Roschelle, J. (1992). Learning by collaborating: Convergent conceptual change. The Journal of the Learning Sciences, 2 (3), 235-276.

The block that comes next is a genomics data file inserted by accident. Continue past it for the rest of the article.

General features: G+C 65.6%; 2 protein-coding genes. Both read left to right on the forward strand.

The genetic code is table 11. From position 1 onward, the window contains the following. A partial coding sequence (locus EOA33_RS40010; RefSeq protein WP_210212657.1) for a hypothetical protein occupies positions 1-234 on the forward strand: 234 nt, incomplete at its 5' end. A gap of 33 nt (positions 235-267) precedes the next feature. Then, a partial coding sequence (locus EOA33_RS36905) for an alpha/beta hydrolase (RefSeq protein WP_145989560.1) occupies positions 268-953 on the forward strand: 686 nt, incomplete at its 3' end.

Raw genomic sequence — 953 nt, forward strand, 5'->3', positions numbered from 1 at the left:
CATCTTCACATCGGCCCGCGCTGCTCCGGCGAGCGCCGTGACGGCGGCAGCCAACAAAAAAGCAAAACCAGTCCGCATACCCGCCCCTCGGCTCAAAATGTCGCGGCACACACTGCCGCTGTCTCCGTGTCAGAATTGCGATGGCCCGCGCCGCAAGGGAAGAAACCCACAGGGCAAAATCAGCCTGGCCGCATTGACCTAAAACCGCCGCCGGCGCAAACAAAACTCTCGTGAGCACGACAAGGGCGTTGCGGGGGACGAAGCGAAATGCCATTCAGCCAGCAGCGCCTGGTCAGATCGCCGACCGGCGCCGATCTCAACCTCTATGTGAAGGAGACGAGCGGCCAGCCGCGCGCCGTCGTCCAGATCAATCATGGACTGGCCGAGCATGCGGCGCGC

The goal of this article is to construct an integrated approach to collaboration and conceptual change. To this end, a case of conceptual change is analyzed from the point of view of conversational interaction. It is proposed that the crux of collaboration is the problem of convergence: How can two (or more) people construct shared meanings for conversations, concepts, and experiences? Collaboration is analyzed as a process that gradually can lead to convergence of meaning. The epistemological basis of the framework of analysis is a relational, situated view of meaning: Meanings are taken to be relations among situations and verbal or gestural actions. The central claim is that a process described by four primary features can account for students’ incremental achievement of convergent conceptual change. The process is characterized by (a) the production of a deep-featured situation, in relation to (b) the interplay of physical metaphors, through the constructive use of (c) interactive cycles of conversational turn-taking, constrained by (d) the application of progressively higher standards of evidence for convergence.